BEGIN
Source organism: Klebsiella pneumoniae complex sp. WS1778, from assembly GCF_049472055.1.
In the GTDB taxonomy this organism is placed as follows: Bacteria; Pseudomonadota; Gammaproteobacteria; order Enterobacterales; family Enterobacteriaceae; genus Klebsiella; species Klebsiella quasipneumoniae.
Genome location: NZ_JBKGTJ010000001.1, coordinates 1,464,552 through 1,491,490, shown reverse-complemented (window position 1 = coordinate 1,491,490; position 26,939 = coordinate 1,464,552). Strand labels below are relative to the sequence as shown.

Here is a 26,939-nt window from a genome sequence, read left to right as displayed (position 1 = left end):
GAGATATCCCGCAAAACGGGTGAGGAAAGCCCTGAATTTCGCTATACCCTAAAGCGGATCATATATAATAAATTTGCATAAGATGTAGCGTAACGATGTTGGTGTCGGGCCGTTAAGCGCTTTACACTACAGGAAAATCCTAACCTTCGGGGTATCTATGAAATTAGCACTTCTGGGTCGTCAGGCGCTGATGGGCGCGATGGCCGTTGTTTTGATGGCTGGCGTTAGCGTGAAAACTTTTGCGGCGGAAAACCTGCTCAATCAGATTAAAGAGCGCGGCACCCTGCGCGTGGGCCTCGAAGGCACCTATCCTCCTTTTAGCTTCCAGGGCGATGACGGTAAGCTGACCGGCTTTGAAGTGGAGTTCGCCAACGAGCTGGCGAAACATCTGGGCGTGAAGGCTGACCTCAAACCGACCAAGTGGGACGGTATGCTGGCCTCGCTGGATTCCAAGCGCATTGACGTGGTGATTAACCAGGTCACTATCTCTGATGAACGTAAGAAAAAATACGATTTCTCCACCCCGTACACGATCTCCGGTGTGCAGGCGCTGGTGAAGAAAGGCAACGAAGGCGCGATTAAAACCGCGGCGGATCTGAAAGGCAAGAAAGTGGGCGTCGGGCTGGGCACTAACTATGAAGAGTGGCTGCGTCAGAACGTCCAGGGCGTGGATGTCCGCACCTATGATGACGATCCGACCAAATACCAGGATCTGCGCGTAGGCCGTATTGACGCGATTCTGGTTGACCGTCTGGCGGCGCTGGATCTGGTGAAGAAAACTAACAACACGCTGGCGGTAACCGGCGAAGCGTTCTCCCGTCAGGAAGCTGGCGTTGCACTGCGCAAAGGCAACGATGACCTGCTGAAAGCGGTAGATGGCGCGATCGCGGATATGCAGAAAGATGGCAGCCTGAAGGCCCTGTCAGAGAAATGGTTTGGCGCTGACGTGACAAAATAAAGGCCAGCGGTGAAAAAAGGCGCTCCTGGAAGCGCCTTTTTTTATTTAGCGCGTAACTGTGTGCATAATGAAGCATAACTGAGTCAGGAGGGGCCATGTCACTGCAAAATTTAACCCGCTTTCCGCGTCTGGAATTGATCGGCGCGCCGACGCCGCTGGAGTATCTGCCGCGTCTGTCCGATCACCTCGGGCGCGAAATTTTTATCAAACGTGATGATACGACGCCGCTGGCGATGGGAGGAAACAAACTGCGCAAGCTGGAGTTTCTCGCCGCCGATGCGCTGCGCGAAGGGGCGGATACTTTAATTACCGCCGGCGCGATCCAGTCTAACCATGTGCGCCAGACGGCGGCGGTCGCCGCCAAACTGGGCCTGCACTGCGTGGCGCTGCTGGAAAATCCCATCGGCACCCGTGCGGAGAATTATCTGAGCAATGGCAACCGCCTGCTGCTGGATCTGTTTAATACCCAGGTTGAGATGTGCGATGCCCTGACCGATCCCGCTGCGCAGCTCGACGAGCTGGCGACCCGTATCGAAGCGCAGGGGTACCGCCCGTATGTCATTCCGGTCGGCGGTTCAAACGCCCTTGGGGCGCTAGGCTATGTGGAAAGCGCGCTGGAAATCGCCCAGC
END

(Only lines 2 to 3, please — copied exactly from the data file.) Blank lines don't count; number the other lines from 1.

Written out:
In the GTDB taxonomy this organism is placed as follows: Bacteria; Pseudomonadota; Gammaproteobacteria; order Enterobacterales; family Enterobacteriaceae; genus Klebsiella; species Klebsiella quasipneumoniae.
Genome location: NZ_JBKGTJ010000001.1, coordinates 1,464,552 through 1,491,490, shown reverse-complemented (window position 1 = coordinate 1,491,490; position 26,939 = coordinate 1,464,552). Strand labels below are relative to the sequence as shown.